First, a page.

Once a decision to start a divorce action is made, one party will serve two documents, one titled "summons" the other titled "petition". The person starting the action is referred to as the petitioner; the other party will thereafter be referred to as the respondent. Occasionally, however, in very amicable divorces the parties may agree to act as "co-petitioners." A petition most typically is served by having a person other than the petitioner hand a copy of the petition to the respondent. It occasionally can also be served by mail subject to certain requirements. Many times, arrangements can be made ahead of time so that your spouse is aware of the time and location he or she will be served with a summons and petition, although unfortunately sometimes service comes as a complete surprise.
I have a great deal of experience with court matters, but I am now concentrating more of my time on Wills and Probate. I have been an arbitrator of Minnesota No Fault Auto Accident Claims. I graduated from Hopkins (MN) High School in 1967; St. Olaf College, Northfield MN in 1971 (BA History and Asian Studies) and William Mitchell College of Law (now Mitchell Hamline Law School) in 1975 (JD), working days and attending classes at night through a four year program. I am married and have two adult children.
Legally, there can be no discrimination based on the sex of the parent. For a father willing to bear the time and expense of the contest, chances for custody are more or less equal to those of the mother, all else being equal. Having said that, I do think there is some lingering bias, even though judges and custody evaluators and guardians ad litem will always deny it. Often I do not believe it even occurs on a conscious level. Yet there is a gut feeling one gets, representing a father, that the job is just a little more difficult, or representing a mother, that the job is just a little bit easier.
In equal numbers, prospective clients come to me either excited about a perceived ace-in-the-hole because of the other spouse’s adultery, or worried about his or her own adultery. Neither attitude is warranted. The Courts couldn’t care less about anyone’s adultery in and of itself, or the immorality of it. Half the divorces they see involve adultery. In fact, there’s a very real danger that pressing this issue will backfire, making the accuser appear obsessive and jealous.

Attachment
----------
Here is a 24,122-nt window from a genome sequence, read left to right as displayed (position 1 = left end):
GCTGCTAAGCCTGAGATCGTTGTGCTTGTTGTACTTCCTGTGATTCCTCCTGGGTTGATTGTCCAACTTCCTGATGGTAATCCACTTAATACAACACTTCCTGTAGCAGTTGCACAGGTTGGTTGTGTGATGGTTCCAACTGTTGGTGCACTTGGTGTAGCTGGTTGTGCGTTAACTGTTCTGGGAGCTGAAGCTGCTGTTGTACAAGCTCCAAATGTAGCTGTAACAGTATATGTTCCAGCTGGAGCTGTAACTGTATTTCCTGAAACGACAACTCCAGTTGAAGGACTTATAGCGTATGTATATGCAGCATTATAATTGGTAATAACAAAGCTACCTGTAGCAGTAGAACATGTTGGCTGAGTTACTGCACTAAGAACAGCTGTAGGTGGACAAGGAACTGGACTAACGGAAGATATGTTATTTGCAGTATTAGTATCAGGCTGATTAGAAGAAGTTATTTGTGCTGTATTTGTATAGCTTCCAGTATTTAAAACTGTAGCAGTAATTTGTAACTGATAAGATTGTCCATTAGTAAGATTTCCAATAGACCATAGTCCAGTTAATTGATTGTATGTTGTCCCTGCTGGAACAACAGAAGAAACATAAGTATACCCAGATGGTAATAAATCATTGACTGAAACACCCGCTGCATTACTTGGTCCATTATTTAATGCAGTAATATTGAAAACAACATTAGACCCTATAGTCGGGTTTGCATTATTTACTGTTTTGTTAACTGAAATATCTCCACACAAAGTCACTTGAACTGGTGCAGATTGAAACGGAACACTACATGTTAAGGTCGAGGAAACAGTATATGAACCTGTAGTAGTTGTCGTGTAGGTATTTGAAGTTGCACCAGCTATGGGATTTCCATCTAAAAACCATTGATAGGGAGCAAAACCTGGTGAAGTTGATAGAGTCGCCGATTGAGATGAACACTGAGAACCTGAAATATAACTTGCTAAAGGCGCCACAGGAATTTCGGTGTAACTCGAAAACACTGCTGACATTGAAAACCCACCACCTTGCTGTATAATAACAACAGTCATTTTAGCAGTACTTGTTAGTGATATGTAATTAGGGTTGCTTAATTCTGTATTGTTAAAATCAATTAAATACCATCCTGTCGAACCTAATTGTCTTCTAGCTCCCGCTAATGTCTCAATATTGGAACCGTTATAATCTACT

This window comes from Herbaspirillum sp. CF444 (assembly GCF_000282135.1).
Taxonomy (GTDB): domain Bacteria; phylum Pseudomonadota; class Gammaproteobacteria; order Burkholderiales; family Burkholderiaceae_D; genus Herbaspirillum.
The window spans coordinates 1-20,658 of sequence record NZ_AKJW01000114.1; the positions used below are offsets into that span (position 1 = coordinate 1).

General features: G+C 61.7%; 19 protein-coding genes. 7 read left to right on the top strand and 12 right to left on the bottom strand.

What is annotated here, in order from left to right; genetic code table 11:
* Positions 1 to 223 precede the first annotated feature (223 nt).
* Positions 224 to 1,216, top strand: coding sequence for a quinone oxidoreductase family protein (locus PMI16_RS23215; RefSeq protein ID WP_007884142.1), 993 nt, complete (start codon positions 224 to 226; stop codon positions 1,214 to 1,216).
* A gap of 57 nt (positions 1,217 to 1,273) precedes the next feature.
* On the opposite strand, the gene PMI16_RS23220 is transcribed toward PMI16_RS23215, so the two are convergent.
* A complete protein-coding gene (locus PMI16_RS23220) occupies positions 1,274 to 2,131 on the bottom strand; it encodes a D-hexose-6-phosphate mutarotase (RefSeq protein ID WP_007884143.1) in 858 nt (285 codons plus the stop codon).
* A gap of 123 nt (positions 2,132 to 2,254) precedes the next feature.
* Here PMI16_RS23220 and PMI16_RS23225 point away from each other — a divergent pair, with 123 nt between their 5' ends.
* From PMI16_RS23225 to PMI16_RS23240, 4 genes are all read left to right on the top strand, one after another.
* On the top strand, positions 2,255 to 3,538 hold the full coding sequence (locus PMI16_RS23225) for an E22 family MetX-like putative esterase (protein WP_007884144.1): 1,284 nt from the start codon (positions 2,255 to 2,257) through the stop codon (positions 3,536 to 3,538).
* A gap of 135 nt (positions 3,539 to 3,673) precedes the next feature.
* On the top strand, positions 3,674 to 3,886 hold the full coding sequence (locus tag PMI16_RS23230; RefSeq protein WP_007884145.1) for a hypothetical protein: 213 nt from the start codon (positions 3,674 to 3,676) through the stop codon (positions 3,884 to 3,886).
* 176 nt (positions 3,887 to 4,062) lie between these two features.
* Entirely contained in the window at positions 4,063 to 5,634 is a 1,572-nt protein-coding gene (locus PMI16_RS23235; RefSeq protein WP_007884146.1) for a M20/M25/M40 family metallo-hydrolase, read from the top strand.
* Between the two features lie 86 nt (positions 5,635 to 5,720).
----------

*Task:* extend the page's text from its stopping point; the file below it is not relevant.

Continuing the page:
A business which is the sole source of the couple’s income could end up shut down if the couple is unable to discuss the issues related to the business. This could lead to both parties suffering financially. A divorcing couple with a business can enter divorce mediation and may be able to come up with a compromise which could potentially save the business. Even if every little detail is not agreed upon, the mediator will attempt to get the couple to work together for the good of the business.
Divorce mediation is about you and your soon to be ex-spouse deciding your own divorce and what is best for the both of you and most importantly, your children. In mediation, you and your spouse meet with a neutral third party, the mediator, and with their help, you work through the issues you need to resolve so the two of you can end your marriage as amicably and cost effective as possible. The issues covered include but at not limited to the following:
I’ve heard of cases in which one spouse is so eager for custody of the children that they will relieve the other spouse of any duty to pay child support—which is not in their or the children’s best interests. Green says, “This is explicitly contrary to New York legislative policy—the kids shouldn’t be bargained for the money. The two things are determined separately by the court, so there’s no reason to take less than you’re entitled to under the formula.”